Do you already plan for sinking funds in your budget? What are some sinking funds I missed? How do you save for short-term goals?

If this was helpful to you, please feel free to share it with anyone else you think will benefit from it!

Have you ever heard of the term "sinking fund" ? Sinking funds can be life-changing for your budget. And in a good way. Here's what a sinking fund is and how to use it to your advantage!

Also, I’d be happy to look at your budget with you. Contact me to schedule a “budget consultation session.” [Free, of course… I love this stuff, seriously.]

9 thoughts on “Budgeting 101 #4: What the heck is a Sinking Fund?”

  1. I’ve been doing this since the start of last year without knowing what it was called. I agree it is an amazing way to run your personal finances. When you do get those planned bills, you can just pay them off like you habd over play money in a board game.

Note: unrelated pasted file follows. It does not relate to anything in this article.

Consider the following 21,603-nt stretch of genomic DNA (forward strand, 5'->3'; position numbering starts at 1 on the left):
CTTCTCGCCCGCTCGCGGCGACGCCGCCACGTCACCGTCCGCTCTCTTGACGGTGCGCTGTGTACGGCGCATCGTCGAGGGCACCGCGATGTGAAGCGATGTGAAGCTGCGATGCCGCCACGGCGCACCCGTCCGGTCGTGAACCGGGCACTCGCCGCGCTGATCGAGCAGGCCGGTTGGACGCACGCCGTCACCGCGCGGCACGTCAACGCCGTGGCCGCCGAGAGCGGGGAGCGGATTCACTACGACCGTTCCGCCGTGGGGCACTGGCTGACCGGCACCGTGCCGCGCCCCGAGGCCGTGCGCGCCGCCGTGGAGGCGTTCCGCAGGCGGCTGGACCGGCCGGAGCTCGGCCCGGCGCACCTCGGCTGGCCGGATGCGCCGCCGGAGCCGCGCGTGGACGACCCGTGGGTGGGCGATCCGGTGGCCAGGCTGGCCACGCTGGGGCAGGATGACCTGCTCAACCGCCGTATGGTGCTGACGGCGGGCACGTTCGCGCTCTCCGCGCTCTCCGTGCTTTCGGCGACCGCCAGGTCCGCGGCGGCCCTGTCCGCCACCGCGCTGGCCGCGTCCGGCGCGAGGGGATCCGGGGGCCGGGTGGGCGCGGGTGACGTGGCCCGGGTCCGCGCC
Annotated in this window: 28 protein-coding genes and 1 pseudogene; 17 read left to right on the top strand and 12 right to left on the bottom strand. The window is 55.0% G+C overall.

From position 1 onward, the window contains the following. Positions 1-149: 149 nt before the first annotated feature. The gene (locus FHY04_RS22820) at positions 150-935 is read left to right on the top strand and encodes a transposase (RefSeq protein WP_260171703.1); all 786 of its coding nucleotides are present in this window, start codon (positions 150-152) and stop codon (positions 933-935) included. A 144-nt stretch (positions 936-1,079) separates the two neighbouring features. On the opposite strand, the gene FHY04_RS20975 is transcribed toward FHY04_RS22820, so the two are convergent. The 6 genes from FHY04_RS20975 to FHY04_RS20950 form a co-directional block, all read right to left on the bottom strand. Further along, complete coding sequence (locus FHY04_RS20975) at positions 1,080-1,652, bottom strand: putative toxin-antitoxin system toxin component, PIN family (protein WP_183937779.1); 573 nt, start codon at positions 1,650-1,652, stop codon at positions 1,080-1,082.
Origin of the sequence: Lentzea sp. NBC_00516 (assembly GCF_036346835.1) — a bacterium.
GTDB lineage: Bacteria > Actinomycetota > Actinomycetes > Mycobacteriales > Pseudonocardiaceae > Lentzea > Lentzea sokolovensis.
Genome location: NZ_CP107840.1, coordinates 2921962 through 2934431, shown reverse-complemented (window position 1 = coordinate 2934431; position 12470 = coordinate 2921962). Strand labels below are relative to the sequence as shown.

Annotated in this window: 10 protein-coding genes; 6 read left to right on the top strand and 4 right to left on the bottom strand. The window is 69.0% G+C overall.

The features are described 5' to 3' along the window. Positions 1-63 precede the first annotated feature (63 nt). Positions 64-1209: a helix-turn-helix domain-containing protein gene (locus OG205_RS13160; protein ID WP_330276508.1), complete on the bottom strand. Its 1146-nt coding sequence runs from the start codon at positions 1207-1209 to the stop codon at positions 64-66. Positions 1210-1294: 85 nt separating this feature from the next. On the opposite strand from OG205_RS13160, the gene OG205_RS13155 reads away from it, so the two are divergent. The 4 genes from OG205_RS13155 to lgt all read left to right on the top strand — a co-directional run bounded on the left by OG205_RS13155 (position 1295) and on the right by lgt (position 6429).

2. Yes! Not much but better than a regular bank savings account. It’s not an investment strategy for sure. Just a convenient place to park money you want accessible. We use it for setting aside self employment taxes, short term savings like down payment or new car – any savings you don’t want to be at risk 🙂

  3. Just an FYI for you – GEICO charges an additional $5 per month if you’re on any plan other than paying the 6-month policy in one go. For instance, I’m on the 4-month (out of 6) plan and for each of those 4 months, I pay an additional $5.

  4. Yep – you summed it up! Expenses that don’t occur each month. I don’t know where I first heard the term, now that I think about it. We’ve used it for a while! I wonder who coined it 🙂

  5. I’ve never heard this referred to as a “sinking fund,” but I’m familiar with the concept. My husband and I do set aside money each month for our auto insurance and for car maintenance expenses. This works really well for expenses that don’t occur each month.